For Immediate Release: June 20, 2018
Jorge Amselle: Jorge@saltinstitute.org
Park City, Utah— David Bloch, founder of the M. R. Bloch Salt Archive and a chemical engineering expert, says 3,000 years old underground aqueducts were used for irrigation and to produce purified salt. Bloch claims that the desert salt became one of the most valuable commodities traded along the legendary Silk Road. He discussed the importance of the Qanat- Karez- Falaj salt leaching system during his presentation at the 2018 World Salt Symposium in Park City, Utah today. The underground aqueducts were implemented in arid areas and used in places from Morocco to Afghanistan. Qanat is the Persian word for “channel,” while karez is the term used in Afghanistan and Central Asia.
Qanats are sloping underground tunnels and carry water from higher elevation ground water to lower elevation areas using gravity alone. These structures are serviced by a series of vertical shaft and help prevent evaporation, while delivering water long distances. Individual tunnels can stretch for 50 kilometers. More than 150,000 Qanat Karez sweet water distribution systems, including more than 200,000 kilometers of tunnels, are present in the desert communities of Central Asia. “The engineering and architecture rivals that of the Great Pyramid of Giza or the Great Wall of China,” said Bloch.
“The ancient Qanat Karez provided ‘surge flooding’ for short periods to desalinate the soil of the Sabkha basin. This produced leached salts in the form of a layered microbial salt crust, allowing the production of purified salt along the Middle Eastern section of the Silk Road, which supplied most of Europe with salt,” he added.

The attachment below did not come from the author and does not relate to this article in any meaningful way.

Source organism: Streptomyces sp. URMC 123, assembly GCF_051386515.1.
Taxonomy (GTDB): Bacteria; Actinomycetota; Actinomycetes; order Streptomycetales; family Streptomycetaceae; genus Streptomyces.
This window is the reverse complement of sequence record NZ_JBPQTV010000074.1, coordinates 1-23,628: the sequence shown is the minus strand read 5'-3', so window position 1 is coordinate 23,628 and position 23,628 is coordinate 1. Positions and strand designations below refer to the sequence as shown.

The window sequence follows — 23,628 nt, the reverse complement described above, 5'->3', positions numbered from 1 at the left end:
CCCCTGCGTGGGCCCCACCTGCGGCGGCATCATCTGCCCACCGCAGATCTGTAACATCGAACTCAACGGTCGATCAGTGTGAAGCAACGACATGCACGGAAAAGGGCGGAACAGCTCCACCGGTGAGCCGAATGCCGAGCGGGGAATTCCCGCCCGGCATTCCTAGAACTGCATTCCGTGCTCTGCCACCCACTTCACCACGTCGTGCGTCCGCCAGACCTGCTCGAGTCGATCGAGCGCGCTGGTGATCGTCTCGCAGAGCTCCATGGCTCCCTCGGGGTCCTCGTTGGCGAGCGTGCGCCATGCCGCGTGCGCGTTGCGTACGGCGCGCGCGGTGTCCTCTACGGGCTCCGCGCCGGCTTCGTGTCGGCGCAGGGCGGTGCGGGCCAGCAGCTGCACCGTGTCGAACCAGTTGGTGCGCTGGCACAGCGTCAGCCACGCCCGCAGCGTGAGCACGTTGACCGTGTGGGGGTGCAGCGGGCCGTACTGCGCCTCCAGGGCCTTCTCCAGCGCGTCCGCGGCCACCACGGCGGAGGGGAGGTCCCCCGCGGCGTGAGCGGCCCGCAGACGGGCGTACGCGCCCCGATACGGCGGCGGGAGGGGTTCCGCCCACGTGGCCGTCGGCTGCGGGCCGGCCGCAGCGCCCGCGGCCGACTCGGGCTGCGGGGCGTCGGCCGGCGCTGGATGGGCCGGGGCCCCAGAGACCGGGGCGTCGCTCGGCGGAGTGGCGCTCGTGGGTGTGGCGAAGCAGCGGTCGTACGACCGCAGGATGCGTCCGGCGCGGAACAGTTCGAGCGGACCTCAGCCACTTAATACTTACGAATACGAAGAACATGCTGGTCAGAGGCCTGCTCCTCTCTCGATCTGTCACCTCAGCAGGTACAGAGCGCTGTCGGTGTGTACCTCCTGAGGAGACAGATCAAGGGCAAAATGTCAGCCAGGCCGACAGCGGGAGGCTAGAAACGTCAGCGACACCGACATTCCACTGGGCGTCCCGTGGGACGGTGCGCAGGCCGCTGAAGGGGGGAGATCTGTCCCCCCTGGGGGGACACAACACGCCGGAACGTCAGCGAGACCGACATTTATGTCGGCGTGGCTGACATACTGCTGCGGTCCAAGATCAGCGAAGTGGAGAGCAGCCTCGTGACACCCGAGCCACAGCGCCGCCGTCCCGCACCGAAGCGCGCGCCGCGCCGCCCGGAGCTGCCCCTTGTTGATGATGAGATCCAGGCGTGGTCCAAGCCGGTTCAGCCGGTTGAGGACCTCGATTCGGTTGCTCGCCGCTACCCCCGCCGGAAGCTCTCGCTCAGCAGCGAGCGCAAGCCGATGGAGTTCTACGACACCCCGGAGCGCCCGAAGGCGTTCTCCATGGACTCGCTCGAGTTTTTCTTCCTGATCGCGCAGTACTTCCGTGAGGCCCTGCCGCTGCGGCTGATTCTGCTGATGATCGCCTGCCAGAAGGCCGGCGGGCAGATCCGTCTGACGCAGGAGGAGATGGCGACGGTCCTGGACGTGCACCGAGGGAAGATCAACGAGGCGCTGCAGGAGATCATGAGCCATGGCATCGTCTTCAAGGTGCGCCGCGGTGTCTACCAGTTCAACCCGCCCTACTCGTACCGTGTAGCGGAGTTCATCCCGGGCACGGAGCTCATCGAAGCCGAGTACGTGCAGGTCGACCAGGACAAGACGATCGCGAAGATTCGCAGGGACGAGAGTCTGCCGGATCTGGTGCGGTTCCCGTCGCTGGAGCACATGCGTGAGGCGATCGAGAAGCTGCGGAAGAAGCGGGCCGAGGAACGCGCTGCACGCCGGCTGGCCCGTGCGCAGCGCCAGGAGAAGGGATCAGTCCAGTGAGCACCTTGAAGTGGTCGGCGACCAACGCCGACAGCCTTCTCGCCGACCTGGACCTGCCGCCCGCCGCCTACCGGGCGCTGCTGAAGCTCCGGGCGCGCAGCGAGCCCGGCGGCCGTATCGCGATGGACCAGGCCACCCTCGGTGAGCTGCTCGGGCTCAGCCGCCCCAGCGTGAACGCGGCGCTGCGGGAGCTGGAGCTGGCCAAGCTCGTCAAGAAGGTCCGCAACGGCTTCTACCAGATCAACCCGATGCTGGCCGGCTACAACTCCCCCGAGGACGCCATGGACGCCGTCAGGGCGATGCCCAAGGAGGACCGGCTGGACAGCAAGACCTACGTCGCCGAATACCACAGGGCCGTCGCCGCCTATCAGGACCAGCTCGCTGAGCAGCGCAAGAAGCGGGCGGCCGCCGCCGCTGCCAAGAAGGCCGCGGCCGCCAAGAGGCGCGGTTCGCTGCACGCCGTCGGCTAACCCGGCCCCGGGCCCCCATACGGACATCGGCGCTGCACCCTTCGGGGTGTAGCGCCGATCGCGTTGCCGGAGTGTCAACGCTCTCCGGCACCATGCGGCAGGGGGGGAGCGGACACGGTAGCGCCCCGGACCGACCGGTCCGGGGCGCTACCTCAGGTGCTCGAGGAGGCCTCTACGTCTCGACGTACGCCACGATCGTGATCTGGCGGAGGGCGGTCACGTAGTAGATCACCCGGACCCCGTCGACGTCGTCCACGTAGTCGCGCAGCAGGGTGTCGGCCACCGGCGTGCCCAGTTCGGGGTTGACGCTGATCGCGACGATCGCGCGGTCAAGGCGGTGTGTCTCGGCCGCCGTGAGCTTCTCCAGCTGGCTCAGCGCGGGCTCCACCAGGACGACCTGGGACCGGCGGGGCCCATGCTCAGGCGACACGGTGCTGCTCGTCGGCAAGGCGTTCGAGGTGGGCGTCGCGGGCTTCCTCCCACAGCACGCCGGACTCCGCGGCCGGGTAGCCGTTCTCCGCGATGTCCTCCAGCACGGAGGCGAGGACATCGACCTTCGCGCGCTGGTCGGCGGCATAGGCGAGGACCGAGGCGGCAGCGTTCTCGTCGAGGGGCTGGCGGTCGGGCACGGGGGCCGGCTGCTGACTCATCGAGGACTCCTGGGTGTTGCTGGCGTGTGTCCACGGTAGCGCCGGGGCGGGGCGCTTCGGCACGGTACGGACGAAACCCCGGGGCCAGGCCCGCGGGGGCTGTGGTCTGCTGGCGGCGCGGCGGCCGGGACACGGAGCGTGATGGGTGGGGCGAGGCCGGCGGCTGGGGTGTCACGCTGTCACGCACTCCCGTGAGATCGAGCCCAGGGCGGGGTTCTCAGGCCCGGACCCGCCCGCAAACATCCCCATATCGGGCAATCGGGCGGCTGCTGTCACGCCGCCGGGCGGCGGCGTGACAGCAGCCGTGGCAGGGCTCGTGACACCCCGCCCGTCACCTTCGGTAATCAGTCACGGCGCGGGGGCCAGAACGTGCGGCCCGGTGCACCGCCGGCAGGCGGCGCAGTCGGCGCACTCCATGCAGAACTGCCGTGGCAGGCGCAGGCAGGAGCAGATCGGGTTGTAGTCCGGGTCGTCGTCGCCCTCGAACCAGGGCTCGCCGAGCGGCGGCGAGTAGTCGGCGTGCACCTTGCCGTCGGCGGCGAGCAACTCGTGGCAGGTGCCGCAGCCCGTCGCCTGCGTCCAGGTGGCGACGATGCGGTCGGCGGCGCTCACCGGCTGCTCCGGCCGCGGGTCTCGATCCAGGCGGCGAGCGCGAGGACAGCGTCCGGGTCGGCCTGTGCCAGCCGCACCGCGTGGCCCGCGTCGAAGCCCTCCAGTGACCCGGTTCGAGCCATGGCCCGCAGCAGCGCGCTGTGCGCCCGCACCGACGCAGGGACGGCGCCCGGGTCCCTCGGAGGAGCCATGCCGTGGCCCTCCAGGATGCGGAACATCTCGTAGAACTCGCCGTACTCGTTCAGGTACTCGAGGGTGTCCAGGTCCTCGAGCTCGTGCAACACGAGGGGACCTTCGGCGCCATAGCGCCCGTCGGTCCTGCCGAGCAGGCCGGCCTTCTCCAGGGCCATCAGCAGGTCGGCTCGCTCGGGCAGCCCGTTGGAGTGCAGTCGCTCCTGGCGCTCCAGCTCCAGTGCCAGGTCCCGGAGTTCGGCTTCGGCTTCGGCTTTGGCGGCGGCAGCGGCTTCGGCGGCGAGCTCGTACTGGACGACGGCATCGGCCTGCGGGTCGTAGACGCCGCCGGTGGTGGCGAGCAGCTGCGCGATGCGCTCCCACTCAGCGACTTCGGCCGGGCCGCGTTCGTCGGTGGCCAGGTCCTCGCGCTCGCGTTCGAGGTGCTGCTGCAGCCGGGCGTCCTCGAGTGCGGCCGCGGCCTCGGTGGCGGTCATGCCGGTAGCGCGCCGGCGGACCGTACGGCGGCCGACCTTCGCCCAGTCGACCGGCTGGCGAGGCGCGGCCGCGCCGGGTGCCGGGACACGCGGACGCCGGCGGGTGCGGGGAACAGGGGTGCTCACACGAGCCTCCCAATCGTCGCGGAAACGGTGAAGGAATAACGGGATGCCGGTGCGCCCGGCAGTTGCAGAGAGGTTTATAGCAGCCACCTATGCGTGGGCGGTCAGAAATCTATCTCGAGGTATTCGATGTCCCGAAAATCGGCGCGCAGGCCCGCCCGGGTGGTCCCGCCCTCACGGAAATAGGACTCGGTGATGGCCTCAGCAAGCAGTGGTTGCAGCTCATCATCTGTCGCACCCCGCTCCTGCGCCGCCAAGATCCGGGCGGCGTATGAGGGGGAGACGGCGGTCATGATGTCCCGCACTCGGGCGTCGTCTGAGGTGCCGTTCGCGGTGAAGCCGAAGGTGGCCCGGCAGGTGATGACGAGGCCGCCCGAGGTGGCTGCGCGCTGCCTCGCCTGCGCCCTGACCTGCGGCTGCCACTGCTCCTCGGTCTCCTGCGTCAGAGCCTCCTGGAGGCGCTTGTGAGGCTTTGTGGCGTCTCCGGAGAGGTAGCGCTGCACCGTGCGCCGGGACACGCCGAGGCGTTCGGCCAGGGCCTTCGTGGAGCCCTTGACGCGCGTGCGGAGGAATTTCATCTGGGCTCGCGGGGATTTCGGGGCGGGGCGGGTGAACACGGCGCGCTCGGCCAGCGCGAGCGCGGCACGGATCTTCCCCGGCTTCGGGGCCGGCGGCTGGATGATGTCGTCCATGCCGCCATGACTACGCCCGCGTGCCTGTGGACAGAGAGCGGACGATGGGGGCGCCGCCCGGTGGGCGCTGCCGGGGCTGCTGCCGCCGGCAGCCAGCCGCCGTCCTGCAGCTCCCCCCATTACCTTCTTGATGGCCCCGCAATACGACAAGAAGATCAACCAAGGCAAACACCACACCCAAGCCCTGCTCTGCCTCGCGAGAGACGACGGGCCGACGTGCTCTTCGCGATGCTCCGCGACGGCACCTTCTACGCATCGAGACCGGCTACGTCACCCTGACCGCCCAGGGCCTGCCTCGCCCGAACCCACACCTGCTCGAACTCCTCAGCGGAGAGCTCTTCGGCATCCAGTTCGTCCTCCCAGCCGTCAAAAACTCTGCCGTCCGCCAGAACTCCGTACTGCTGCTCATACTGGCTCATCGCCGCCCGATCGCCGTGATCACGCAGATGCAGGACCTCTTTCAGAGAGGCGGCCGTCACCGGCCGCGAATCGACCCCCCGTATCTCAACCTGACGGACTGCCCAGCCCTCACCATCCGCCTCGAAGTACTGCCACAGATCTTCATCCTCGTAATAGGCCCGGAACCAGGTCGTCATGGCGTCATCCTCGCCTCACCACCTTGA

The Qanat Karez systems became vital in the period from 200 BCE to 300 CE, when worldwide coastal flooding caused the sea salt evaporation basins along the Mediterranean Sea and China coasts useless, and salt became catastrophically in short supply. “The conclusion is that desalination of the soil was primarily important for the production of pure layered slabs of salts and not for domestic and agricultural needs,” said Bloch.
The World Salt Symposium has been held periodically since 1962 and represents an international gathering of salt producers, researchers, journalists, business leaders and academics worldwide. It is the most comprehensive and important meeting on the subject of salt. The 2018 10th World Salt Symposium is being hosted by the Salt Institute.
The Salt Institute is a North American based non-profit trade association dedicated to advancing the many benefits of salt, particularly to ensure winter roadway safety, quality water and healthy nutrition.